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The general rule in Texas is that a Carrier is not liable for workers’ compensation benefits when a worker is injured while traveling to or from work. The “coming and going” rule, as it is known, was recently applied by the San Antonio Court of Appeal to uphold the Division’s denial of death benefits to the widow of Robert Estrada, a worker who was killed while traveling from his home to work to drop off his weekly timesheets while on his way to a jobsite.
In its decision, the appellate court explained that an activity is in the “course and scope” of employment, if itoriginates in the employer’s business and furthers the employer’s affairs. The court focused on the “origination component” and found that Mr. Estrada’s travel to his office did not originate in the employer’s business. The employer did not require its employees to start or end their day at the office, but rather, their work day began at the jobsite. Additionally, the employer exerted no influence on Mr. Estrada’s route to work, and Mr. Estrada could have delivered his timesheets in some other manner, including using a fax machine at the job site or sending them with another employee. Moreover, Mr. Estrada was not on a “special mission” in delivering the timesheet. Finally, the employer did not furnish Mr. Estrada with transportation or reimburse him for his travel. While it did provide a stipend for gas, the stipend was an “accommodation,” not a “necessity,” and there was no evidence that Mr. Estrada was required to use the stipend for gas or for any other specific purpose.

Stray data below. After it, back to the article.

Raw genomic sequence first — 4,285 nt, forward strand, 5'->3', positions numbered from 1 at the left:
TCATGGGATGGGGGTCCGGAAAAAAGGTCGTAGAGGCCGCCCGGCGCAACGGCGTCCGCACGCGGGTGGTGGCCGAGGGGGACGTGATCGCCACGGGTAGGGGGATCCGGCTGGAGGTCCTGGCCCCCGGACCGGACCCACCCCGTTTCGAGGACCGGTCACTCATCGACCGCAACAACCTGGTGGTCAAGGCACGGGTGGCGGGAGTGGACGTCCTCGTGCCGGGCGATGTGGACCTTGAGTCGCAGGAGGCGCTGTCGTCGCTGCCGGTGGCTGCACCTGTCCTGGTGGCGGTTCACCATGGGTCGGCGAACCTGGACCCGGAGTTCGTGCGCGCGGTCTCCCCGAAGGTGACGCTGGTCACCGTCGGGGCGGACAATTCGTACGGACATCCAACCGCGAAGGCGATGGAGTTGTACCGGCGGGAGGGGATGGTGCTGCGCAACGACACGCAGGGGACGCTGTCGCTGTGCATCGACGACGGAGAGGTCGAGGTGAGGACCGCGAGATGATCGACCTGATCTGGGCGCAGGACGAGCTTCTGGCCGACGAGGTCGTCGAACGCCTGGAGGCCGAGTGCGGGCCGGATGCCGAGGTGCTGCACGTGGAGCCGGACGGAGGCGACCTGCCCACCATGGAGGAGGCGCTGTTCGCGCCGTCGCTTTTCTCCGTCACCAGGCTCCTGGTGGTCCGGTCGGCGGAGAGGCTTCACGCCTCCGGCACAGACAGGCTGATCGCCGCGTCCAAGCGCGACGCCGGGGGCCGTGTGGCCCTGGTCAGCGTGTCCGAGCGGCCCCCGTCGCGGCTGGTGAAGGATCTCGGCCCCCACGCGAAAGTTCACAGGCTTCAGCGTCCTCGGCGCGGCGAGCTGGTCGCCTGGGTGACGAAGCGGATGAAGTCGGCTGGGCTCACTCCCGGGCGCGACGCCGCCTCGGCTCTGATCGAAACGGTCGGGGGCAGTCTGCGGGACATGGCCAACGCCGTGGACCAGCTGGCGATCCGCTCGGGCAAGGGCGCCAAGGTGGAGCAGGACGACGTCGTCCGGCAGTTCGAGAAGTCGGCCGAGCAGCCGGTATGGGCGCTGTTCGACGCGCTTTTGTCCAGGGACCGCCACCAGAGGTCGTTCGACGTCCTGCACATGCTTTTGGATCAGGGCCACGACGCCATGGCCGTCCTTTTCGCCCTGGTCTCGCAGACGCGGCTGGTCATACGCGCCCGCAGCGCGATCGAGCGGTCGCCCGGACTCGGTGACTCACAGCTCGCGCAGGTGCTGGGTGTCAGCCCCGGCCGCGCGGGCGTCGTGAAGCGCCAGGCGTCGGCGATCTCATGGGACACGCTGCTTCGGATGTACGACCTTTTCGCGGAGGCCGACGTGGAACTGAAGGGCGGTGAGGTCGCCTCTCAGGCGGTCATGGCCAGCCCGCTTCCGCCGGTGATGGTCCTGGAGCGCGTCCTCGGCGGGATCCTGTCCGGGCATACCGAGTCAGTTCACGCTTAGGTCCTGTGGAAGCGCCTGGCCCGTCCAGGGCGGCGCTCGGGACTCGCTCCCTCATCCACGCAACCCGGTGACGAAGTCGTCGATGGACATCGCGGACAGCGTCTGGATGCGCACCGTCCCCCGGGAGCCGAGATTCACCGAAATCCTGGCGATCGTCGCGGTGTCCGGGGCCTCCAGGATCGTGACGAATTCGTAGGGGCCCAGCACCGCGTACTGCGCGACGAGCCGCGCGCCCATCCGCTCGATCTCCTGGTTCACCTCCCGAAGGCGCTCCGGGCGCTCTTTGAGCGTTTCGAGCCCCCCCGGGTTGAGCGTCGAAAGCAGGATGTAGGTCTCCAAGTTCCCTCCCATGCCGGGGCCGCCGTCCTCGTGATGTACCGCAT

Ultimately the appeals court upheld the Division and trial court’s ruling that Mr. Estrada’s travel was not in the course and scope of his employment, stating that the risks to which he was exposed while traveling to and from work were shared by society as a whole and did not arise as a result of the work of his employer. – Fuentes v. Texas Mutual Ins. Co., No.04-16-00662-CV, 2017 WL 4942859 (Tex. App.—San Antonio Nov. 1, 2017).